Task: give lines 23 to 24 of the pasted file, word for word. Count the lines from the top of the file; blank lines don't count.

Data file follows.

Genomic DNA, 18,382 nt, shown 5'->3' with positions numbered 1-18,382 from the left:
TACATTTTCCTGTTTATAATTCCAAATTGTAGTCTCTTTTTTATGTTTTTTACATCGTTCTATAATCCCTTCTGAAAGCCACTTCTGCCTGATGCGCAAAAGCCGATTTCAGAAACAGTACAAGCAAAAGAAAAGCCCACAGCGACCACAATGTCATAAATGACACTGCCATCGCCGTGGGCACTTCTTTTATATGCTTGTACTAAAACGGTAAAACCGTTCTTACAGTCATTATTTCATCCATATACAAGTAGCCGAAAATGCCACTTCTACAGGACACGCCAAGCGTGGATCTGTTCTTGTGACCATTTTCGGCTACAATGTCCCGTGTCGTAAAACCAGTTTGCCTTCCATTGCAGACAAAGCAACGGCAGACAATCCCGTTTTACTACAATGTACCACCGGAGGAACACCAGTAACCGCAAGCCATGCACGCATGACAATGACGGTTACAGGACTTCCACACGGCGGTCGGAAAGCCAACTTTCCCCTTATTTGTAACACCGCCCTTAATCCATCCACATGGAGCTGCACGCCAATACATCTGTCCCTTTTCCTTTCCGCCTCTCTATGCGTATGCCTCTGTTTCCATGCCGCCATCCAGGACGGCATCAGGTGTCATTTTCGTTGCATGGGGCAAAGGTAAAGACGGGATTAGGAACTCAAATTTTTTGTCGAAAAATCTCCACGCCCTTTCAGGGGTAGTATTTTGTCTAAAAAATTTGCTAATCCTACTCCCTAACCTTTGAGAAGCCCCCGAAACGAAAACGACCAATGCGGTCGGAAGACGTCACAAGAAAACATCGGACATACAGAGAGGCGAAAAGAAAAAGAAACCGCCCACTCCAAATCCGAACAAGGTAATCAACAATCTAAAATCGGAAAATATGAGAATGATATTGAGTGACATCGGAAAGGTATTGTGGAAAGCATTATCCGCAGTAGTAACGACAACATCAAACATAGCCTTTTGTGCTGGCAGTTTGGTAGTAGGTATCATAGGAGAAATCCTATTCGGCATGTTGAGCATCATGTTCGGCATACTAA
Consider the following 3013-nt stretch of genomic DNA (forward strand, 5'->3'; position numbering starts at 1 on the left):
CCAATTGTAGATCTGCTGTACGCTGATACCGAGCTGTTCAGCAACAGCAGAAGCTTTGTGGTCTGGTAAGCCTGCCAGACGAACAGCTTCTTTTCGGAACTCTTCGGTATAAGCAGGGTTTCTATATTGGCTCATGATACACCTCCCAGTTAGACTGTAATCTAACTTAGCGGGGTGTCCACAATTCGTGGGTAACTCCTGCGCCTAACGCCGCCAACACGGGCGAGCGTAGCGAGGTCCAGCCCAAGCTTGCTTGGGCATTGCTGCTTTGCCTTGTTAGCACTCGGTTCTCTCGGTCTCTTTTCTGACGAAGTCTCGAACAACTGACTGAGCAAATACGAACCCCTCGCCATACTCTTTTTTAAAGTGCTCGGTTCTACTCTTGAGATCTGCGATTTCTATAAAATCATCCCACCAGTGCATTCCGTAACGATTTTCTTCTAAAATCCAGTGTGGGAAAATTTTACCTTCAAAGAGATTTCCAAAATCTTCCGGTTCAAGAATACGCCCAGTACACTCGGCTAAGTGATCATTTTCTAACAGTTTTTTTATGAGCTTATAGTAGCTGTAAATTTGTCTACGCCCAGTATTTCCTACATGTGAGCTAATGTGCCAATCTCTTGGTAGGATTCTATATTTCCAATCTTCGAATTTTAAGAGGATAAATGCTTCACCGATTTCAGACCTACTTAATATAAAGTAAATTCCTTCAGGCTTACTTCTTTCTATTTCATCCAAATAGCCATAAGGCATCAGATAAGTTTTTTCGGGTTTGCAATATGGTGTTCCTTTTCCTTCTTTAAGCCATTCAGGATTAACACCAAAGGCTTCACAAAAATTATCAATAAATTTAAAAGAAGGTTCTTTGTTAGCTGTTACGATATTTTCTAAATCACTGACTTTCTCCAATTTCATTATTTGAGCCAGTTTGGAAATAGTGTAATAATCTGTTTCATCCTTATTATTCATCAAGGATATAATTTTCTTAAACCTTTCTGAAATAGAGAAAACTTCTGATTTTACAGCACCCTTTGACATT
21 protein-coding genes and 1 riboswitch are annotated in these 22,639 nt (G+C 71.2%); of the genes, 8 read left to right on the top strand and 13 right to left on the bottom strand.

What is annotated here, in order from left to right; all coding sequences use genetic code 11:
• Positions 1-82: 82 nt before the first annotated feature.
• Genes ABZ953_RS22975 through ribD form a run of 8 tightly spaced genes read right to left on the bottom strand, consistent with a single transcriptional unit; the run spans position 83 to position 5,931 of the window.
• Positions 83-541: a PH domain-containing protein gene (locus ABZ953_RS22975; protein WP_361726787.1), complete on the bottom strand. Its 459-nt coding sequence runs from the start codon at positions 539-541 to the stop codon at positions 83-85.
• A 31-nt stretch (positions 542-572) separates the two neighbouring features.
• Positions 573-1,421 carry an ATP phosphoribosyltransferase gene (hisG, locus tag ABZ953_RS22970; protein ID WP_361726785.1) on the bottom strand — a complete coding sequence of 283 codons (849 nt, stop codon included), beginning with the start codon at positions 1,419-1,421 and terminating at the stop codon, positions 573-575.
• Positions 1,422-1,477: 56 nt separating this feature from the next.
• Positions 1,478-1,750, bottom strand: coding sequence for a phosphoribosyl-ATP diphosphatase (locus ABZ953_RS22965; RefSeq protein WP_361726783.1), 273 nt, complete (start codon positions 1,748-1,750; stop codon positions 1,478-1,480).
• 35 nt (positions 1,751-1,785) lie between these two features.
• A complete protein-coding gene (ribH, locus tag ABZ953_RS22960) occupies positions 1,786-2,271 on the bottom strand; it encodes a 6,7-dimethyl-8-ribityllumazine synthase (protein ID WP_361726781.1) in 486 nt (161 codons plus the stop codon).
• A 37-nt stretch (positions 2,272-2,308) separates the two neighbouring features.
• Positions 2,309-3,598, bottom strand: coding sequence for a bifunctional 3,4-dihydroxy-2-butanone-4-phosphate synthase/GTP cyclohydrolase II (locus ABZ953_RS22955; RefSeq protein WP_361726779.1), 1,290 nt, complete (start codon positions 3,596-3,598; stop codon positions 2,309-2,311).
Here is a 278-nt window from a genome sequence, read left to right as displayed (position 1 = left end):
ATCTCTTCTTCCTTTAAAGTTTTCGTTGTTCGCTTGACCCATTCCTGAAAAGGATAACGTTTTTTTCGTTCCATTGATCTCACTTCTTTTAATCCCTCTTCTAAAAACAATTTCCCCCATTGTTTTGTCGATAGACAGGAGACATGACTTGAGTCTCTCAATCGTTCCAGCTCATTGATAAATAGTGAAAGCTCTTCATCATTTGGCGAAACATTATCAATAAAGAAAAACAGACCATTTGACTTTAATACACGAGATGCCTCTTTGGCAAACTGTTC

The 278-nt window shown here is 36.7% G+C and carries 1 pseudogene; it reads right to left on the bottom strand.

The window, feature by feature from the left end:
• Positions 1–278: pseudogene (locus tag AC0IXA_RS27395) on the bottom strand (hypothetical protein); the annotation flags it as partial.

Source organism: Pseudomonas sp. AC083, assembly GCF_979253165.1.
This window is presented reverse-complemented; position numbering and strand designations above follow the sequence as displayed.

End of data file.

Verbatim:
Source organism: Pseudomonas sp. AC083, assembly GCF_979253165.1.
This window is presented reverse-complemented; position numbering and strand designations above follow the sequence as displayed.